“Feminine and Marvelous and Tough”

May 5, 2011

The above is a quote from a Frank O’Hara poem and feel free to pause here and go read some Frank O’Hara because he’s the American poet of the twentieth century, no argument, but anyway: I came across the phrase and it clicked with idle thinking about what I’ll call “Peacock Masculinity”.  Houdini is one example of this: the spectacle of the male body and what it can perform.  A more recent example, though, is the royal wedding, with dress military uniforms that are a throwback to the 19th century when part of masculine pride was showing off in a decorative way.  (I would argue that this “showing off” has shifted last century from adornment to the male body itself, e.g. a Guess ad or something where the guy is barely even wearing any clothes but is oiled up and has abs of steel etc.)

I’m kind of fond of peacock masculinity precisely because of the decorative nature of it, and the way it speaks less to the corporeal than to the social: stature and position.  Of course we still have this with men with designer suits and watches etc. but the deal with that is that there’s no real haute couture for men; a business suit is a business suit and it’s a matter of craftsmanship and label vs. exterior appearance.  Which is why the royal wedding, otherwise sort of a tacky exercise in excess, was great as a peacock display, because with Prince William and those little kids especially, you could spot those people a mile away, figuratively.  Which is the entire point.  From looking at pictures though you don’t get the idea that those uniforms are all that comfortable, a rare occasion where it’s mens’ turn to suffer for fashion.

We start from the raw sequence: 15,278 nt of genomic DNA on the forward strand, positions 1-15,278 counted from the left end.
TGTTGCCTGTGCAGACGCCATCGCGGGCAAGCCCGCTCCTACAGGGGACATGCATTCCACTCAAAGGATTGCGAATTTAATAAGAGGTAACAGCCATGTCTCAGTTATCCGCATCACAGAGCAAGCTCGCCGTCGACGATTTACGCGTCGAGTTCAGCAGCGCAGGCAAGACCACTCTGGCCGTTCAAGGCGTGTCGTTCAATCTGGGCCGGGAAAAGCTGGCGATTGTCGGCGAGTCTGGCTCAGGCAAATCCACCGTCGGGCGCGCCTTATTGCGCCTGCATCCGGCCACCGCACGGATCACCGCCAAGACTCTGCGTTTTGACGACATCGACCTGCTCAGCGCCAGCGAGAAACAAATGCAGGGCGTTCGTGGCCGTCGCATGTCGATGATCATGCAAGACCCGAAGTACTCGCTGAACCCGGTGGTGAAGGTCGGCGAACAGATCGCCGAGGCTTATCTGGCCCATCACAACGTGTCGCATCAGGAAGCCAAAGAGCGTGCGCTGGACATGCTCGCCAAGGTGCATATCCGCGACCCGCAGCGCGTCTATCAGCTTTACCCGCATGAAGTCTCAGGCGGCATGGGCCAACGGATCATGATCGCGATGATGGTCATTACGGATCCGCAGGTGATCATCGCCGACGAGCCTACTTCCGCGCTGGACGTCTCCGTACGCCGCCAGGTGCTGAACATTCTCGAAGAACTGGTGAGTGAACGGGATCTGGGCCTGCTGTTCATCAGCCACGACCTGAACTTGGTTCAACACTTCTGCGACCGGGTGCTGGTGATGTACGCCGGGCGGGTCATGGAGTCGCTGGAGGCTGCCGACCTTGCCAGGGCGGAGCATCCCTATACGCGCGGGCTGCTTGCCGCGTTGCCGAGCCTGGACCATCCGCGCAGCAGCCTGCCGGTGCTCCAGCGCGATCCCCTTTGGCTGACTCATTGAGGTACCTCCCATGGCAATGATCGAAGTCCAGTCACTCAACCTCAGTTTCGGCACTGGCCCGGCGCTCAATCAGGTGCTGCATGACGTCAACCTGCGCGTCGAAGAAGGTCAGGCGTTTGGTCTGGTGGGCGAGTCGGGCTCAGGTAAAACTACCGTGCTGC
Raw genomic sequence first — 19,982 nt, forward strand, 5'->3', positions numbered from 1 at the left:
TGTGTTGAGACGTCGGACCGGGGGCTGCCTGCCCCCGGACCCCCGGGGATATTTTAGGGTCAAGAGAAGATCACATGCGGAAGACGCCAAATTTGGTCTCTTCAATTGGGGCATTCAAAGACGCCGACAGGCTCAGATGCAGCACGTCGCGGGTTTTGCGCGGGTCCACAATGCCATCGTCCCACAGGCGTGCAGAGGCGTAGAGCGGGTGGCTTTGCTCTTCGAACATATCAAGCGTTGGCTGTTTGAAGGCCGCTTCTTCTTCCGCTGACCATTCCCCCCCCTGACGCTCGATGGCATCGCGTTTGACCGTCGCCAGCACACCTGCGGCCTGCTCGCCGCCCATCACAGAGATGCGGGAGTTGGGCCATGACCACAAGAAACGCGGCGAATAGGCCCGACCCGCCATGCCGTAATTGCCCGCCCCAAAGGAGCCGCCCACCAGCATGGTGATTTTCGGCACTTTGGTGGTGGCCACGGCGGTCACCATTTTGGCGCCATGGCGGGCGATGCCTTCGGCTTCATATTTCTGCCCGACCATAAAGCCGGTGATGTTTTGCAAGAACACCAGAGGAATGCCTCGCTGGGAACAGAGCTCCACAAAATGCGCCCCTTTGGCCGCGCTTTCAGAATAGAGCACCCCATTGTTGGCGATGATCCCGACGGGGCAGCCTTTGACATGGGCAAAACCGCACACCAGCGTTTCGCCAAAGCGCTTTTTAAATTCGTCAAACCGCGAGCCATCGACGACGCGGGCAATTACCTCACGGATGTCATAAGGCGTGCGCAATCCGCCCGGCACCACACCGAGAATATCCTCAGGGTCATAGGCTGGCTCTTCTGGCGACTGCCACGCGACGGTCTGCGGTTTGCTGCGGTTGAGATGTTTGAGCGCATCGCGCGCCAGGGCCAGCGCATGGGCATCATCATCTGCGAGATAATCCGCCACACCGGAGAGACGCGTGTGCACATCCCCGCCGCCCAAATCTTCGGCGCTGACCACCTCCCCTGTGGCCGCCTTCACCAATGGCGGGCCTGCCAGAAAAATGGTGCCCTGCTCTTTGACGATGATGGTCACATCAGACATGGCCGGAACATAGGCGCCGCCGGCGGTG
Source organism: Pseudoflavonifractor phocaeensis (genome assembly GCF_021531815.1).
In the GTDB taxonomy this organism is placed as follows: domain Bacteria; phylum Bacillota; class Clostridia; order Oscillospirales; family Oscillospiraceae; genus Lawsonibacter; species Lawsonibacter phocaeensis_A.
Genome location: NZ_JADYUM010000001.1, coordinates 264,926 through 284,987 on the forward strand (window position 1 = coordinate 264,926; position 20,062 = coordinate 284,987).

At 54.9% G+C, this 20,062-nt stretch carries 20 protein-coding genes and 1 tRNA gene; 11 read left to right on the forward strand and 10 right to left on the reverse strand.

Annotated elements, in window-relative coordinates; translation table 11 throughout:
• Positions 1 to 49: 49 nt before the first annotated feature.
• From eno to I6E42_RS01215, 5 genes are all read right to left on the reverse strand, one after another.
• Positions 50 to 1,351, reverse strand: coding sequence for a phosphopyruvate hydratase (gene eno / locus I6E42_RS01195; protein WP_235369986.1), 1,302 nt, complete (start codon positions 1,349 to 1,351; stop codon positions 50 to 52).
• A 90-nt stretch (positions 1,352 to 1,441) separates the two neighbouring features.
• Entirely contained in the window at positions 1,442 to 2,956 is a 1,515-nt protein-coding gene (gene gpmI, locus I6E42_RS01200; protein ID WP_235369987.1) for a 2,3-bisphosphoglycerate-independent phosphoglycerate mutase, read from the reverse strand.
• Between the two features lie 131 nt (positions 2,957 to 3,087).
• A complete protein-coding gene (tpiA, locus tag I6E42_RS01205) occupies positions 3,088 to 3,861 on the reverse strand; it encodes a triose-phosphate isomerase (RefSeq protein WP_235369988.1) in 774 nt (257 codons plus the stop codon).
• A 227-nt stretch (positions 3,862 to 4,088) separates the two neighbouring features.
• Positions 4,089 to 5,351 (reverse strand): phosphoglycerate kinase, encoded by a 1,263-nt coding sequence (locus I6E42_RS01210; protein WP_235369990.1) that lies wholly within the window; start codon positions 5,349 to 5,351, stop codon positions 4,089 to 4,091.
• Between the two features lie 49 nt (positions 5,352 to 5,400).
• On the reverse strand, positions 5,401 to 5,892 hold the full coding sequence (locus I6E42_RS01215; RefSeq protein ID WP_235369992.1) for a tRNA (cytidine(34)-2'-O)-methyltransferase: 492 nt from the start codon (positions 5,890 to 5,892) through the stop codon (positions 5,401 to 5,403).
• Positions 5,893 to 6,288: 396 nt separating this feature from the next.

What’s at root here is the link between power and display.  The bolder and more ornate the display, the greater the signifier of power (and wealth and social status).  Decoration equals masculine supremacy, which is not an equation you often get in 2011.  There was even a dustup in the UK over the uniform because it’s not from the branch Willsy serves in (it’s Army and he’s Air Force) though it’s his highest-ranking honorary title.  So this stuff still even means something to people with representation deflected back into the safe ground of the military where masculine is taken for granted and it’s only the expression of such that is up for grabs.

Anyway, don’t they look feminine and marvelous and tough?

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